On Tuesday, October 11th, Dominican Archbishop Christopher Cardone who serves on the Solomon Islands in the South Pacific visited the Dominican Sisters of Amityville’s Motherhouse in NY. (It only took him three plane trips and 24 hours to arrive.)
The Archbishop is here visiting the U.S. to celebrate the wedding of a relative, but while in the area, he stopped to visit Dominican friends including S. Joan Nolan and Dominican Father Ron Henery.
Archbishop Cardone celebrated Mass and then spoke to sisters gathered in the Martin DePorres Room sporting a deep tan and sandals on his feet as well as a cross made from turtle shell, mother of pearl and dolphin teeth, which is the native currency on the Islands.
He explained that serving as the Archbishop of Honiara in the Solomon Islands is a unique experience. More than 70 languages are spoken there, so when he preaches, he does it in Pidgin English — which combines native languages with English. Instead of using the term Resurrection, the Archbishop would say “Time Jesus give me life back more.”
Archbishop Chris delightfully reported Good News:
- Vocations are alive and well — with most sisters and priests coming from the native populations.
- The government invests in Catholic schools, paying the salaries of teachers, and supporting each pupil with a limited monetary sum.
- At just the Sunday Mass he celebrates, 3,000 people attend. The festivities continue all day with music, dance and activities!
S. Joan knew Archbishop Cardone as a Chaminade High School student who volunteered in her religious education program at Corpus Christi in Mineola.
After Chaminade, Christopher went on to attend a Dominican school: Providence College in Rhode Island. Inspired by the stories in the Maryknoll Magazine, he accepted a calling to the Dominican Order and was ordained in 1986.
S. Joan attended his first Mass as a priest at St. Raymond Church in Lynbrook, but lost contact as their ministries took them in different directions.
Father Ron first met him while serving at St. Stephen Priory in Dover where Christopher was a novice. “I remember him as a young man of integrity and sincerity,” Father Ron said. “After his ordination, I wasn’t surprised to hear of his interest in the foreign missions.”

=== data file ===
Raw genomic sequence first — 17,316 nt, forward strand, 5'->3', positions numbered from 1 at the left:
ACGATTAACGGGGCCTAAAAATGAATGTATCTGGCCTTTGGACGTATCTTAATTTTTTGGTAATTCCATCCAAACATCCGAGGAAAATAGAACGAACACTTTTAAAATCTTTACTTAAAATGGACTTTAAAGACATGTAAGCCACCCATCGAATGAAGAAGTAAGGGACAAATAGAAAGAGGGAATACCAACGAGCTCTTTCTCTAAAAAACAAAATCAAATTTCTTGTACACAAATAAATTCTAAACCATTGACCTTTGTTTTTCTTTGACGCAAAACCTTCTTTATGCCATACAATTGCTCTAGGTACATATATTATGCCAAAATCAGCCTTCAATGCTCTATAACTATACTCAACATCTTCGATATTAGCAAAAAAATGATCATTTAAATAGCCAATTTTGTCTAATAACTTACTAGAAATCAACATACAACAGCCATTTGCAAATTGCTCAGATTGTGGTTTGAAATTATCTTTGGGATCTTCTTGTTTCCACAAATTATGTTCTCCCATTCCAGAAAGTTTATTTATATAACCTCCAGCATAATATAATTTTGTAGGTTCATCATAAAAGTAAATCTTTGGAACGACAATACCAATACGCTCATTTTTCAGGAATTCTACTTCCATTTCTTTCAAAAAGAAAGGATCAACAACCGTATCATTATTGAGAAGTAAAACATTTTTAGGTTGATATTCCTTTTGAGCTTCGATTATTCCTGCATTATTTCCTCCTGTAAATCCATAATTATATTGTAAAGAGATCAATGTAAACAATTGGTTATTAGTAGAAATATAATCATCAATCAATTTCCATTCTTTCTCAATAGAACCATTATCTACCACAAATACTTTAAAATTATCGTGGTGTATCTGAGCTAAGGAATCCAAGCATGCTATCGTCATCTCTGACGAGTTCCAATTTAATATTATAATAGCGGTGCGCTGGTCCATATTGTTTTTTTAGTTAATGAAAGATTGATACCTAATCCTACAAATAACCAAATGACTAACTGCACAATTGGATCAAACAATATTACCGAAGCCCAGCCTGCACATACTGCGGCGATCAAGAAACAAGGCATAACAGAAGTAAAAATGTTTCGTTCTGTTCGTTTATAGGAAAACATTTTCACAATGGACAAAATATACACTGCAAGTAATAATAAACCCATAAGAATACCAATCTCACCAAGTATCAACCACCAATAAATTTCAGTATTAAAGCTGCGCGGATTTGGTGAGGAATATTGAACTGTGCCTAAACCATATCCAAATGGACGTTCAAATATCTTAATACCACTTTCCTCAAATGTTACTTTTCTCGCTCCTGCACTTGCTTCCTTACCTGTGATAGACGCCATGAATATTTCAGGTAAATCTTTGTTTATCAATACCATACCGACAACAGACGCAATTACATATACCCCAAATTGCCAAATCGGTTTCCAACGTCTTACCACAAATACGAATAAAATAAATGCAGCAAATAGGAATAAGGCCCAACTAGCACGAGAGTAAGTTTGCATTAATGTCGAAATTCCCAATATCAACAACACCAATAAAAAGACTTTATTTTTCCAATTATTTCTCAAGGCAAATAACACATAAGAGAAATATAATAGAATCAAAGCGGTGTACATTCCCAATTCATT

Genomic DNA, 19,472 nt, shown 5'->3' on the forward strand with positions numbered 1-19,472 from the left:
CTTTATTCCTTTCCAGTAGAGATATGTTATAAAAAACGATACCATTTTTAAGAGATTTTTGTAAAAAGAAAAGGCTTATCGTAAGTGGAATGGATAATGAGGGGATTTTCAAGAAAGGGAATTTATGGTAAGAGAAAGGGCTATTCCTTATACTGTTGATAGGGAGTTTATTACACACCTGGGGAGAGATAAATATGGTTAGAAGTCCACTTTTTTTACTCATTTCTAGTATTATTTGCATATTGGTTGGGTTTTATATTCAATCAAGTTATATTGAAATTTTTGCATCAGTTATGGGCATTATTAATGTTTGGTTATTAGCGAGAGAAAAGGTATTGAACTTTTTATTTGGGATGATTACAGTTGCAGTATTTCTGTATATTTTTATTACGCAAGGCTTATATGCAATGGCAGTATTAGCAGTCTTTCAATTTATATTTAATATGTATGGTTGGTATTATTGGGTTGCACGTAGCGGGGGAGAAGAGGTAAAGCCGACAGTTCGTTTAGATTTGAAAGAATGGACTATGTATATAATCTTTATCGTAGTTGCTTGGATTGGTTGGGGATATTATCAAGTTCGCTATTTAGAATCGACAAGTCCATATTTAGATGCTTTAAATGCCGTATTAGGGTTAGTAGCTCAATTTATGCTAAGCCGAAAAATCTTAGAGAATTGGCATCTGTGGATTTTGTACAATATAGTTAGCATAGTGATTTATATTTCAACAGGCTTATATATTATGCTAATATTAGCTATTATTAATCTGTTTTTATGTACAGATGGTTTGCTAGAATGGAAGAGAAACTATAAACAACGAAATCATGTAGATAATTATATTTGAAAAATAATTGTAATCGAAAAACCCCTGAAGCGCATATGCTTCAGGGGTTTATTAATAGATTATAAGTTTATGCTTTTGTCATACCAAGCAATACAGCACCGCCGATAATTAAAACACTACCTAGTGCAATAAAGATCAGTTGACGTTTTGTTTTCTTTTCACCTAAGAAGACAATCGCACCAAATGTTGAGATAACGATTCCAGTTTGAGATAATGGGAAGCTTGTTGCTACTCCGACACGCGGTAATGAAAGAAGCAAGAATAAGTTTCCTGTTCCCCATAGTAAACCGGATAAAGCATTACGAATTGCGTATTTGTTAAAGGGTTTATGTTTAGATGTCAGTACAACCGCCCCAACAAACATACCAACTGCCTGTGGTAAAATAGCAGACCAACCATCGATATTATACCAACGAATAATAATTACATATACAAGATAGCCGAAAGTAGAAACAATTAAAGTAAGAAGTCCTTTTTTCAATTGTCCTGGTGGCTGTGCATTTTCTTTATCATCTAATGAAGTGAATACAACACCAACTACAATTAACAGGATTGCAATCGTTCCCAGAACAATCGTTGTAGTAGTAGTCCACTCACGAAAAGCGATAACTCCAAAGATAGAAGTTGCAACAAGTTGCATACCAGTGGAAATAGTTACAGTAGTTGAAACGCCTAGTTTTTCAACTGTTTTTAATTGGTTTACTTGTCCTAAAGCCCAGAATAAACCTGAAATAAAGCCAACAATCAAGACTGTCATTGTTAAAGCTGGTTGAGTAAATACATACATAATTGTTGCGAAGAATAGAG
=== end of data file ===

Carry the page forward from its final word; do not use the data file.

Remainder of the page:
Archbishop Cardone was first sent to the Solomon Islands in 1988. In 2001, he was ordained a bishop and he was then ordained the Archbishop of Honiara in 2016.
Through a mutual friend, Chrissy McHale in Amityville Motherhouse’s Finance Office, S. Joan reconnected with him over email for the first time in many years in February. “Our friendship has really developed in these last few months,” said S. Joan. Noting his warmth and humility, she continued, “I don’t think of him as an Archbishop. From the beginning he as always said, ‘Call me Chris.'”
“During his preaching at Mass on Tuesday, Fr. Chris made reference to the Feast Day of Pope John XIII, his favorite Pope,” commented Father Ron. “This speaks volumes of the type of humble servant-leadership that Fr. Chris exemplifies in the discipleship community of Christ. His love for God’s little and vulnerable ones is so excellently gospel-faithful and Dominican.”
Already Archbishop Cardone has written a “thank you” to the Sisters of St. Dominic’s congregation. “Thank you for a wonderful and enjoyable day together,” he wrote. “Thanks for your love and prayers and hope we can get together again.”
Noting that we are part of the same Dominican family, S. Joan said. “He found another home on Long Island.”